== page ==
Replacing a typical filter is a matter of loosening the tubing nuts and replacing the filter. Photography by Jim Marotta.

With repair bills for recovery/recycling machines averaging $400 and up, and the cost of a new automatic machine averaging $2500, plus the lost revenue from the absent machine, you can see that maintenance is the answer.

Common problems and failures

  • Oil drain bottle is not drained after each recovery - If the oil bottle is not drained and allowed to fill up, it will allow liquid refrigerant to enter the compressor. The compressor is made to pump gas and when liquid is allowed to enter the compressor it will damage the valves. The only repair at that point is to replace the compressor.

A twist of the wrist after each service keeps oil from building up and causing damage to the machine. Photography by Jim Marotta.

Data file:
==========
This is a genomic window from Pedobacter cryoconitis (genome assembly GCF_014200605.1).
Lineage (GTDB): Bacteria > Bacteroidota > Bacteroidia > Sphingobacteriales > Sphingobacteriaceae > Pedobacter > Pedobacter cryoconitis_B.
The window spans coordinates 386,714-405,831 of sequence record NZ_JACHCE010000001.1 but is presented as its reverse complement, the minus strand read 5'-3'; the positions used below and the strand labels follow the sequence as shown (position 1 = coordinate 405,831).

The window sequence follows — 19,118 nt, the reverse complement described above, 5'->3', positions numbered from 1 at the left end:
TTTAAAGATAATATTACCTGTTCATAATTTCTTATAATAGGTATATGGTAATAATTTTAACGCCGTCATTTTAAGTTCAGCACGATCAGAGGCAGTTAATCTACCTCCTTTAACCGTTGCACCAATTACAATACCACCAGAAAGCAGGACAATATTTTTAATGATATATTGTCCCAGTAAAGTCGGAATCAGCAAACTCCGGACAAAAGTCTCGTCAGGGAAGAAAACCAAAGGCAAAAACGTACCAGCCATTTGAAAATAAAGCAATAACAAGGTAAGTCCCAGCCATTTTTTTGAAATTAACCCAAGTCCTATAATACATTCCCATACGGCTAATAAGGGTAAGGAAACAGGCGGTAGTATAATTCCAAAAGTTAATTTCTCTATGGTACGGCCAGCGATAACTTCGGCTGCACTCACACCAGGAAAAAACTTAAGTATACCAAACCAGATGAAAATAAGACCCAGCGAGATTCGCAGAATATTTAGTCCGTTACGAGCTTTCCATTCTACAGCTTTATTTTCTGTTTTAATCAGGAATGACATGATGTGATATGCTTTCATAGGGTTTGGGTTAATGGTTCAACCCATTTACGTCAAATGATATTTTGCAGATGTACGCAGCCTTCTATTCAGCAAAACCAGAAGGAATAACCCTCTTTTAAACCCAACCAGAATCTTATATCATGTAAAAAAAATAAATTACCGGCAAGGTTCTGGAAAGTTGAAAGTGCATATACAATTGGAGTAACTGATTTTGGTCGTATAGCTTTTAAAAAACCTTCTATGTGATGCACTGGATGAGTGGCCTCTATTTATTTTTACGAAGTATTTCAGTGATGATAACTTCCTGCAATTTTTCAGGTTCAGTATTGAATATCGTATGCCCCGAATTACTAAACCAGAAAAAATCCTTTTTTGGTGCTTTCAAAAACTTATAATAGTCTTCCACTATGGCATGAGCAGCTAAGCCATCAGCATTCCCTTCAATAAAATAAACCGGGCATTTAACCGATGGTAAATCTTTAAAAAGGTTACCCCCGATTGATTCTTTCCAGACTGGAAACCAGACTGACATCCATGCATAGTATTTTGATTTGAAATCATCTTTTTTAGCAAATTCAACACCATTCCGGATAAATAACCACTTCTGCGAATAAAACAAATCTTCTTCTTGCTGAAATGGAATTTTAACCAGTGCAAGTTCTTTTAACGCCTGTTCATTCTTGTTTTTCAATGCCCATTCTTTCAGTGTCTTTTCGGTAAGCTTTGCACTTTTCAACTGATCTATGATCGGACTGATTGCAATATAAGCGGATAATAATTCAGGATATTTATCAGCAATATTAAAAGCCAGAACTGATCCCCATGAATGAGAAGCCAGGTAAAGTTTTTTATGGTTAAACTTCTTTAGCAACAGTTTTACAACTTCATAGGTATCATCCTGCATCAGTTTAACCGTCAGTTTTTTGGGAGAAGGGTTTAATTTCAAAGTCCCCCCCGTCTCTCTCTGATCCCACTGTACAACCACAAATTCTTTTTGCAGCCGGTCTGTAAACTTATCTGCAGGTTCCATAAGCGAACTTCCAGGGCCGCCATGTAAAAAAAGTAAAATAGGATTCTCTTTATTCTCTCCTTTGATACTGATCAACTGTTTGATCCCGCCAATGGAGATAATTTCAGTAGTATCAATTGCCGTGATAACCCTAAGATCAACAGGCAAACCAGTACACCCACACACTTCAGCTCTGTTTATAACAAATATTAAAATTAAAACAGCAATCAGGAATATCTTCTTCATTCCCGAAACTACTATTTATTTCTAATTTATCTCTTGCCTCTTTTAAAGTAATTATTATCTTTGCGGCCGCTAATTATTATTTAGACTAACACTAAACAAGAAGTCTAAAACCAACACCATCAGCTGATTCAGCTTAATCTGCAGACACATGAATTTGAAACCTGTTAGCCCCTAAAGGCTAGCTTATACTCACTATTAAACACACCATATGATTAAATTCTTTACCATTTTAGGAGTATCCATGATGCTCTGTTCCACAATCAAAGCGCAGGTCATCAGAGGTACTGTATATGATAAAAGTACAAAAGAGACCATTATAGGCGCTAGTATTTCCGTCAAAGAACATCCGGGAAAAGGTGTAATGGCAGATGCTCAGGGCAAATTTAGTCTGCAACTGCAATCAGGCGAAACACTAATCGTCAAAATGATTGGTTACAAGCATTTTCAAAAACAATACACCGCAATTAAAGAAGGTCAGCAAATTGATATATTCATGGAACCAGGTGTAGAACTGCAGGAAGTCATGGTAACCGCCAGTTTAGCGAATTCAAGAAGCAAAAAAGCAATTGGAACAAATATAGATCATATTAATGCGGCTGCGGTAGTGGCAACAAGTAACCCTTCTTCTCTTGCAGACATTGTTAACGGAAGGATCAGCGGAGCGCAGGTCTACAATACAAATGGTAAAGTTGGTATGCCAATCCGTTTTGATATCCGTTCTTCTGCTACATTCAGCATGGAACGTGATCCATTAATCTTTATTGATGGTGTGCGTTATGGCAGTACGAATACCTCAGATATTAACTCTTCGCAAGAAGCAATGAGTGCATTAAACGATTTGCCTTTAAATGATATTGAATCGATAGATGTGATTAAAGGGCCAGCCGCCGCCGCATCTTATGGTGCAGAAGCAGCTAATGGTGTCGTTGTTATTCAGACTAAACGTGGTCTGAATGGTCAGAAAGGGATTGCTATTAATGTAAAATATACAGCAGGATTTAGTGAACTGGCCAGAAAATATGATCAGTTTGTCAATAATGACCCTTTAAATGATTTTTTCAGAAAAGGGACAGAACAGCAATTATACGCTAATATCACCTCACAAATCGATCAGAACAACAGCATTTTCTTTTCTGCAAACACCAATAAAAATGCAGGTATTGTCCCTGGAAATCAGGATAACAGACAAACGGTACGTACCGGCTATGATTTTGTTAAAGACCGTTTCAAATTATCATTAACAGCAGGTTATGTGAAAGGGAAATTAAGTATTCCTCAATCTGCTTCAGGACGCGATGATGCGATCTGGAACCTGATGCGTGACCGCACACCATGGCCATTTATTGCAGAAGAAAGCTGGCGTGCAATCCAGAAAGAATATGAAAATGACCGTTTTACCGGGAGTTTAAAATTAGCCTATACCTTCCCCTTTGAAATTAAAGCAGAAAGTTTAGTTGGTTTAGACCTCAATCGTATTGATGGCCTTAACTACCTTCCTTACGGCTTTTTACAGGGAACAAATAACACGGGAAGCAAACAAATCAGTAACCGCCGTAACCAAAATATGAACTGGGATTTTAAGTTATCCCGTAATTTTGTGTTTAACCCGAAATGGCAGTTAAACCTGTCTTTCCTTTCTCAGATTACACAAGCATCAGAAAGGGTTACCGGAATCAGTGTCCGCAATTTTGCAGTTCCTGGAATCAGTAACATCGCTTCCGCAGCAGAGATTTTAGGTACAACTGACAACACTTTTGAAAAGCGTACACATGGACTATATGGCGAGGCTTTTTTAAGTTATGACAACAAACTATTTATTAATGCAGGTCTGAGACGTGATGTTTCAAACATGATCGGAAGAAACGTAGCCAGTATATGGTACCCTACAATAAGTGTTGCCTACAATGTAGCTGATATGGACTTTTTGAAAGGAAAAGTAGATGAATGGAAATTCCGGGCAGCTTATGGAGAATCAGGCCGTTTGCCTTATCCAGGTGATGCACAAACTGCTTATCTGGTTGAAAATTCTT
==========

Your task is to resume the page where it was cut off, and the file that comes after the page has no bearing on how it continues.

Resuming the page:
• Air in the refrigerant - When air finds it way into your storage tank it can be troublesome: it can shut the machine off due to excessive pressure and slow down the recovery process. You can tell if air is present by comparing the pressure and temperature in the storage tank to the manufacturer's table. Follow the manufacturer's instructions and purge the air regularly; you don't want air in your customer's A/C system and you don't want it in your recycler.
  • The machine is left dirty or dusty - Keep it free of dust to protect the circuit boards in the machine. Too much dust can cause the circuit boards to short circuit and fail. Some of the boards are $500 to $800 just for the part.

A buildup of dust on circuit boards may cause them to short circuit and fail. Photography by Jim Marotta.